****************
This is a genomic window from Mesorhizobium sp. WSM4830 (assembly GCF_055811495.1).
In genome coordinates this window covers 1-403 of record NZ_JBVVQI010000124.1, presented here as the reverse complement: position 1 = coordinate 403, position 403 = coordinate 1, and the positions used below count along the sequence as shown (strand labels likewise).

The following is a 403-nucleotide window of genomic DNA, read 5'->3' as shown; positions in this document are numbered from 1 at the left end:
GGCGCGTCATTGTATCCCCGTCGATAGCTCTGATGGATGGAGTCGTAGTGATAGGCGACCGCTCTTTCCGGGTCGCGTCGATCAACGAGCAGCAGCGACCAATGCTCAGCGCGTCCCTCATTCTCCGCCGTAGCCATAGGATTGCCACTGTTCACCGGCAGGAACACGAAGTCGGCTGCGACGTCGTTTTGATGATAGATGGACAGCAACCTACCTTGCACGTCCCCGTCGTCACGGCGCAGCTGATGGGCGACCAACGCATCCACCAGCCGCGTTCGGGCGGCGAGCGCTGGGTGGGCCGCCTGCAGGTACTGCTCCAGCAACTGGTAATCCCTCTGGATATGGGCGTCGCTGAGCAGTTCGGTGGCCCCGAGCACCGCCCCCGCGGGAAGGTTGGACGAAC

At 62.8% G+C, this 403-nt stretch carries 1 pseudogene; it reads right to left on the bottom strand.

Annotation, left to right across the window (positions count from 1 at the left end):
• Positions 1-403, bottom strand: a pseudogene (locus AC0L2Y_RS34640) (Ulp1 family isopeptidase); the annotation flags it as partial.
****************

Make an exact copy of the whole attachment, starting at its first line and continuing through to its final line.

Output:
This is a genomic window from Mesorhizobium sp. WSM4830 (assembly GCF_055811495.1).
In genome coordinates this window covers 1-403 of record NZ_JBVVQI010000124.1, presented here as the reverse complement: position 1 = coordinate 403, position 403 = coordinate 1, and the positions used below count along the sequence as shown (strand labels likewise).

The following is a 403-nucleotide window of genomic DNA, read 5'->3' as shown; positions in this document are numbered from 1 at the left end:
GGCGCGTCATTGTATCCCCGTCGATAGCTCTGATGGATGGAGTCGTAGTGATAGGCGACCGCTCTTTCCGGGTCGCGTCGATCAACGAGCAGCAGCGACCAATGCTCAGCGCGTCCCTCATTCTCCGCCGTAGCCATAGGATTGCCACTGTTCACCGGCAGGAACACGAAGTCGGCTGCGACGTCGTTTTGATGATAGATGGACAGCAACCTACCTTGCACGTCCCCGTCGTCACGGCGCAGCTGATGGGCGACCAACGCATCCACCAGCCGCGTTCGGGCGGCGAGCGCTGGGTGGGCCGCCTGCAGGTACTGCTCCAGCAACTGGTAATCCCTCTGGATATGGGCGTCGCTGAGCAGTTCGGTGGCCCCGAGCACCGCCCCCGCGGGAAGGTTGGACGAAC

At 62.8% G+C, this 403-nt stretch carries 1 pseudogene; it reads right to left on the bottom strand.

Annotation, left to right across the window (positions count from 1 at the left end):
• Positions 1-403, bottom strand: a pseudogene (locus AC0L2Y_RS34640) (Ulp1 family isopeptidase); the annotation flags it as partial.